It's not just Neil Gaiman. There's a host of other authors, some obscure unknowns, others big names (Iain Banks, Jerzy Kosinski) who wrote something once that I read and it got lodged in my head somehow, and that thing will rise, unbidden and unasked for, and fill me with existential horror. Perhaps one day I should make a list of them, and try to analyse why they linger when other things fade; perhaps that would make it even less likely I'll ever forget them. My memory and I; it's one of those difficult relationships.
There are amazing things, too, stuck sideways in my memory. Like the poem High Windows by Philip Larkin. Here, let me link you to it, on Bookake. I'm always vaguely amused to find people trying to interpret High Windows online; arguing that he's talking about sin or getting old or envy or some such stuff. The poem self-analyses, is almost like a dictionary entry:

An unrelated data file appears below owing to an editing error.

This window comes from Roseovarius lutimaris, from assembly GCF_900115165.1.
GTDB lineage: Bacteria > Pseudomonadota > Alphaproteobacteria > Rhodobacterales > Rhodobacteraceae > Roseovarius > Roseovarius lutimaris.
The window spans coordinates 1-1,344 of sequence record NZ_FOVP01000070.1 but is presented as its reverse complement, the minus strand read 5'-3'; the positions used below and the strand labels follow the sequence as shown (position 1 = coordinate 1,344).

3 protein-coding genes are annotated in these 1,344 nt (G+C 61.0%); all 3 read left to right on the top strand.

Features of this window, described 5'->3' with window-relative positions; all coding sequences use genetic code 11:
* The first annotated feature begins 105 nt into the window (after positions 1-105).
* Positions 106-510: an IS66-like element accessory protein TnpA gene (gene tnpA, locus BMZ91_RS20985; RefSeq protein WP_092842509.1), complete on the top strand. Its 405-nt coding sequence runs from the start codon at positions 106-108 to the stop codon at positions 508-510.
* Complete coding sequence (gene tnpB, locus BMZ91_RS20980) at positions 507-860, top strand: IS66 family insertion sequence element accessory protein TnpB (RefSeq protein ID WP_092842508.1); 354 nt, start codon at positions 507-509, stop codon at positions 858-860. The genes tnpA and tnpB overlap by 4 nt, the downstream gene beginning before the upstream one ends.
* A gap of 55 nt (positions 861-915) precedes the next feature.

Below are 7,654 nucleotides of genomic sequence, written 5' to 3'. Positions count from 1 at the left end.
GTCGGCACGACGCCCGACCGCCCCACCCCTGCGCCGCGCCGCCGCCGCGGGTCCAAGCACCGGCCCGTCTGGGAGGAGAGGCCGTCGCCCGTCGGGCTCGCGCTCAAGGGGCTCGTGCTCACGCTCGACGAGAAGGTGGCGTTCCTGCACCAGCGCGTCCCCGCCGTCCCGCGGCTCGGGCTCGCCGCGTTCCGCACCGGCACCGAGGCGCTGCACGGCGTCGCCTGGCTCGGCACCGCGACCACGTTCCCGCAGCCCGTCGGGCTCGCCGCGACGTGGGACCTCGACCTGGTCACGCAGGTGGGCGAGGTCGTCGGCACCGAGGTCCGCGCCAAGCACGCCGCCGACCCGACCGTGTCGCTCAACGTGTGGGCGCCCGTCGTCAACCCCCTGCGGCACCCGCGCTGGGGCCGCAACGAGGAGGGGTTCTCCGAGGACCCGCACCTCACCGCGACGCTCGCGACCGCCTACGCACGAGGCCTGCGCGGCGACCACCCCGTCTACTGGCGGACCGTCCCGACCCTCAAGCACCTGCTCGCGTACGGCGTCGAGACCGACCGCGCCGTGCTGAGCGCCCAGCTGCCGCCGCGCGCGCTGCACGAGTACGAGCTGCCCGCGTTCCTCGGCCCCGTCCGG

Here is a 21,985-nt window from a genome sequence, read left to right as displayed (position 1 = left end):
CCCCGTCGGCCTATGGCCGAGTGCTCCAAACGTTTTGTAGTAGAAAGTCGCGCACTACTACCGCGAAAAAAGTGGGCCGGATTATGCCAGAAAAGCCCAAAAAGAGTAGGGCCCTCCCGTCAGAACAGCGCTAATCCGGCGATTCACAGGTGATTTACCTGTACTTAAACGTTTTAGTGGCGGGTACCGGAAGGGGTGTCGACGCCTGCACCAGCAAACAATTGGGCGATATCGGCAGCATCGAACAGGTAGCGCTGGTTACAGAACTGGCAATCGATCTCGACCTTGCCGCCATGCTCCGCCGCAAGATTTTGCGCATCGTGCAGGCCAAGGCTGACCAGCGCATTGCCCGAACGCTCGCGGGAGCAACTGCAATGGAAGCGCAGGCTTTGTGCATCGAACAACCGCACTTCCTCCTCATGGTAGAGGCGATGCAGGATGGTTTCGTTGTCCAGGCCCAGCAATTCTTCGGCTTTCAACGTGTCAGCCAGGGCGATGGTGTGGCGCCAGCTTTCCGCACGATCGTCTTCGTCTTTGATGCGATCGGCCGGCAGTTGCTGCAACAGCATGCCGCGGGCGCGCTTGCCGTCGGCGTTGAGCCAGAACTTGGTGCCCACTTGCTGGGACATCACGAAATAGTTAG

High Windows : The feeling of hope/envy/awe felt by the older generation when considering the new advantages/opportunities/freedoms now so available to the current generation that they cannot conceive of a time when they did not exist, and therefore percieve them as ordinary, and their minds turn to the next improvement.
This weekend past I found myself talking about the internet and suffered a High Windows moment, future shock and nostalgia intermingled, faint wash of sorrow for the awesome novelty that has become only ordinary; wild flash of hope for wonders yet to come.
Some comics I forgot to post earlier. There may be more.